CREXi data shows real estate investors remain interested in deals -Dlight News

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Data from the commercial real estate exchange CREXi in the first quarter showed that investor searches for potential acquisitions had increased. But the still unresolved price gap between buyers and sellers of commercial real estate is limiting the number of deals completed and increasing the time it takes to close a deal.

According to Eli Randel, CREXi’s Chief Operating Officer, the latest figures support the thesis that there are many investors interested in commercial real estate but waiting for prices to reach levels they are comfortable with in a market on which they are comfortable Debt is more expensive and the economic outlook is gloomier.

“I think there’s a lot of capital looking for investments and placements,” Randel said. “There is a flight to quality and in many eyes healthy commercial real estate is still a safe investment. In my opinion, the volatility is probably lower [in commercial real estate] than the stock markets. So I think there is a lot of capital. However, we have this bid-ask gap and a wait-and-see attitude and there are external factors like interest rates that lead to stagnation.”

CREXi’s National trend report for the first quarter of 2023 showed that the total number of actions that typically lead to a purchase, including page views, clicks on a property’s detail page, signing offering memoranda and non-disclosure agreements, and submitted offers, increased by 26.5% during the quarter. above the previous quarter in the first three months of 2023, up 8.62% year-on-year. Unique leads increased approximately 25.3% quarter over quarter and 15.3% year over year.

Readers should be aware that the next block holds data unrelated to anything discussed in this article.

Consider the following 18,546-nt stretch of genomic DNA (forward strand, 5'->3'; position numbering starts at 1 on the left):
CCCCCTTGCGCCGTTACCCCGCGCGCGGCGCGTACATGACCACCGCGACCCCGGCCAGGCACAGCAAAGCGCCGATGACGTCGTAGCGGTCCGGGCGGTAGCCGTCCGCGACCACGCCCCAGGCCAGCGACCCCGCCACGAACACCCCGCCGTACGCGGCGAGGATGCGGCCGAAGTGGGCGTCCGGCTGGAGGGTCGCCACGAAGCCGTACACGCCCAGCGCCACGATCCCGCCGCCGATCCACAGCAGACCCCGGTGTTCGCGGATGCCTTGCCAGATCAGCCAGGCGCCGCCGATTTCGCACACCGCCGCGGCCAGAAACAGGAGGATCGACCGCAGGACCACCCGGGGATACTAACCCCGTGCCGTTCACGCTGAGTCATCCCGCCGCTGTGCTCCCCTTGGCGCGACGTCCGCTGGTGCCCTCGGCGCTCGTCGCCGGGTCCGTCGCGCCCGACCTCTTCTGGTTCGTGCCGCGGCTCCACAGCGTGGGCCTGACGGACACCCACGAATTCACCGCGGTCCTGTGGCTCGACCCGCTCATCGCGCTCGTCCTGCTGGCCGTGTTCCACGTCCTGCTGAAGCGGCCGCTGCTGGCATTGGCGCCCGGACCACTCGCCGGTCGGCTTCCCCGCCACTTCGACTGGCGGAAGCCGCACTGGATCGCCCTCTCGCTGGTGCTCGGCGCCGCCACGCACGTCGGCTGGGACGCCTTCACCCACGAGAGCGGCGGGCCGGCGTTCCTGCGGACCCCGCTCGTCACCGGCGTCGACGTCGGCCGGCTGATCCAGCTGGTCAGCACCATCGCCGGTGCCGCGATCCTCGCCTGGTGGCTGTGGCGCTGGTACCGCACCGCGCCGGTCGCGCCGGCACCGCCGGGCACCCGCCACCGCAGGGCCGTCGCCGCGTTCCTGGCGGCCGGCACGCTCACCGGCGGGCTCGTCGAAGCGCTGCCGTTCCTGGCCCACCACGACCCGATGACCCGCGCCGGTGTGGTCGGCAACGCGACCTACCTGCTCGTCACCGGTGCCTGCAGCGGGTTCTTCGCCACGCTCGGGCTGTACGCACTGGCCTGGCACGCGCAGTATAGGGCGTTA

At the same time, investors made fewer actual offers, likely due to tighter lending requirements and the need for strict due diligence on new deals to reflect higher interest rates, the report’s authors said. A total of 92,260 sales were completed on the platform in the first quarter of the year, less than half of the total sales recorded in the fourth quarter of 2022. It also took longer to close deals — the average number of months between a property listing and a close increasing to 170 days from 162 days in the previous quarter.

“In commercial real estate transactions, there is almost always a bid-ask gap. It could be a small gap that you can usually fill in a healthy market. “What’s happening now is buyers are starting to buy new insurance for homes based on their cost of debt — and that’s happening instantly, that’s changing in real-time,” Randel said. “Typically, sellers are slower to respond. What’s happening is that the bid-ask gap is getting bigger and it’s getting harder to close deals.”

The average price of deals closed fell 6.26% sequentially to $359,000. Year-over-year, however, there was an increase of almost 3%.

During the same period, the median cap rate for properties sold increased 30 basis points to 6.3%. This cap rate was also 30 basis points above the average bid cap rate of 6.0% in the first quarter.

More than half (56.7%) of the transactions involved apartment buildings, followed by retail properties with 21.3%. Far behind were sales of office and industrial properties, which accounted for only 11.6% and 11.4% of the completed transactions, respectively.

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